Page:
Day 14: We’ll spend the whole day in and around Putre, taking our time with the almost completely new avifauna and also acclimatizing to the new elevation. We’ll see that the characteristic European face of central and southern Chile is gone. The terraced alfalfa fields and herds of Llamas and Alpacas, tended by Indians clad in brightly-colored wool garments, reflect the close cultural ties between northern Chile and the high Andes of Peru and Bolivia. Birds we can expect to see around Putre include Bare-faced Ground-Dove, White-throated Earthcreeper, Yellow-billed Tit-Tyrant, White-browed Chat-Tyrant, Black-throated Flowerpiercer, and Blue-and-yellow Tanager, and there’s a chance for Ornate Tinamou and Golden-billed Saltator. Night in Putre.
Day 15: Today will arguably be the highlight of the tour. We’ll take the entire day to visit Lauca, often acknowledged as the most impressive national park in the Americas. There are no adequate descriptions for the breathtaking (literally!) scenery of the puna plains and bogs below snow-capped volcanoes. The park includes Lake Chungara, at 15,000 feet the highest lake in the world and covered with thousands of birds, among them Silvery Grebe, Puna Teal and Giant Coot. Other birds here are Andean and Puna Flamingos, Puna Plover, Andean Flicker, White-winged Cinclodes, White-winged Diuca-Finch, Black Siskin, and White-throated Sierra-Finch. Common mammals in the park include the elegant Vicuña and the sleepy Vizcacha, which looks like a cross between a hare, a squirrel, and a kangaroo. Night in Putre.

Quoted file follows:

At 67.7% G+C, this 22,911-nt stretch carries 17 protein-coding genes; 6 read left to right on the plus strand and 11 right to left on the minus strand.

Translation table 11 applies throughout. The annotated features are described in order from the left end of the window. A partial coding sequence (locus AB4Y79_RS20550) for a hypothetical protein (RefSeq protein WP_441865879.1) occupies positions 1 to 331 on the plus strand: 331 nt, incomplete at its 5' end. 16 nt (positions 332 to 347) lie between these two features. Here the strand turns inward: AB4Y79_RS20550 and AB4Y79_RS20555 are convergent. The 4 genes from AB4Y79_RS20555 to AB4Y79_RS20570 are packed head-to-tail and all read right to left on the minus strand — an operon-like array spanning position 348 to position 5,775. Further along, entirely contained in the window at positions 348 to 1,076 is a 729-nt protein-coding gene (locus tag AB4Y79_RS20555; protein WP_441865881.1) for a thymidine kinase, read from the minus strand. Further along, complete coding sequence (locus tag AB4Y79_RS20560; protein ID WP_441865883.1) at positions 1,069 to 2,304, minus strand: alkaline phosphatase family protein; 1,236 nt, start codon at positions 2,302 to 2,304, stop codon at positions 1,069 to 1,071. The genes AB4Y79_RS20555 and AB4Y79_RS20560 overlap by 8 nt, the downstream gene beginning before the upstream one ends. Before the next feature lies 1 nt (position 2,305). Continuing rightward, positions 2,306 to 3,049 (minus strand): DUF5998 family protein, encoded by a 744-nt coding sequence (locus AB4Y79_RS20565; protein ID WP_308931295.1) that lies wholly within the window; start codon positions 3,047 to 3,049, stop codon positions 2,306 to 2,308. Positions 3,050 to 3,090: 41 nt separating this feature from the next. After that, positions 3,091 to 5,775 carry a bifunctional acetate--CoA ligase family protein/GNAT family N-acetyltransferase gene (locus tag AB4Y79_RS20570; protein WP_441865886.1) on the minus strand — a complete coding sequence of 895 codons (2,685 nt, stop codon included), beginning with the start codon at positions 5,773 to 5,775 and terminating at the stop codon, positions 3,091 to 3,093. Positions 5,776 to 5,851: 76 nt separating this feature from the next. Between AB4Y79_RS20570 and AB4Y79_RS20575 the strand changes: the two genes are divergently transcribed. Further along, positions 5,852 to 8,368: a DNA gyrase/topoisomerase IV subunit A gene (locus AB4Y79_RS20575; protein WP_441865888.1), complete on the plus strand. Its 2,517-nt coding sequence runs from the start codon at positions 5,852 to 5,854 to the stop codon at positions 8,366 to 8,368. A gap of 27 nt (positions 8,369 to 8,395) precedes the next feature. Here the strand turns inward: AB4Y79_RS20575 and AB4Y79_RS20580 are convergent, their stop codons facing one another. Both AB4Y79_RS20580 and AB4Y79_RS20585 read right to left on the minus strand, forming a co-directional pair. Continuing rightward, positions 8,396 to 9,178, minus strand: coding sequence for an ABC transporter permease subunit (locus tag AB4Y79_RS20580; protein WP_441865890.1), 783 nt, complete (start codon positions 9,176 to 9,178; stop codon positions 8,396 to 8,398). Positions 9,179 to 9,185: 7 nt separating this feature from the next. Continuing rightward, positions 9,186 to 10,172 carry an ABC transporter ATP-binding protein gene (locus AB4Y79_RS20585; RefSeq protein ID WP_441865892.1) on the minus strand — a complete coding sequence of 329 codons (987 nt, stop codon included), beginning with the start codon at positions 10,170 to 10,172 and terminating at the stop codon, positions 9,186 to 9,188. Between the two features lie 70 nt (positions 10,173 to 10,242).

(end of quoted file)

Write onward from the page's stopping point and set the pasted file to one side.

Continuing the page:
Day 16: After a morning birding around Putre we’ll work our way back down to the coast and our beachfront hotel in Arica, where we can look out at hundreds of Gray Gulls and Elegant Terns. Birds on the way down may include Peruvian Thick-knee, Oasis Hummingbird, and perhaps the spectacular Giant Conebill, recently discovered in Chile. Night in Arica.
Day 17: We’ll spend the morning around Arica looking especially for two tiny and very local hummingbirds, Chilean Woodstar and Peruvian Sheartail. These, and several other species we’ll already have seen, are endemic to the coastal lowlands of Chile and adjacent southern Peru. Other birds this morning will include Blackish Oystercatcher, Belcher’s Gull, Cinereous Conebill, and Chestnut-throated Seedeater. We’ll then fly back south to Santiago, where the tour concludes in time to connect with international flights to the US.
Updated: 13 December 2012
- 2013 Tour Price : $6,950
- Single Occupancy Supplement : $800
* Tour invoices paid by check carry a modest discount. Details here.
This tour is limited to eight participants with one leader, or up to 12 participants with two leaders.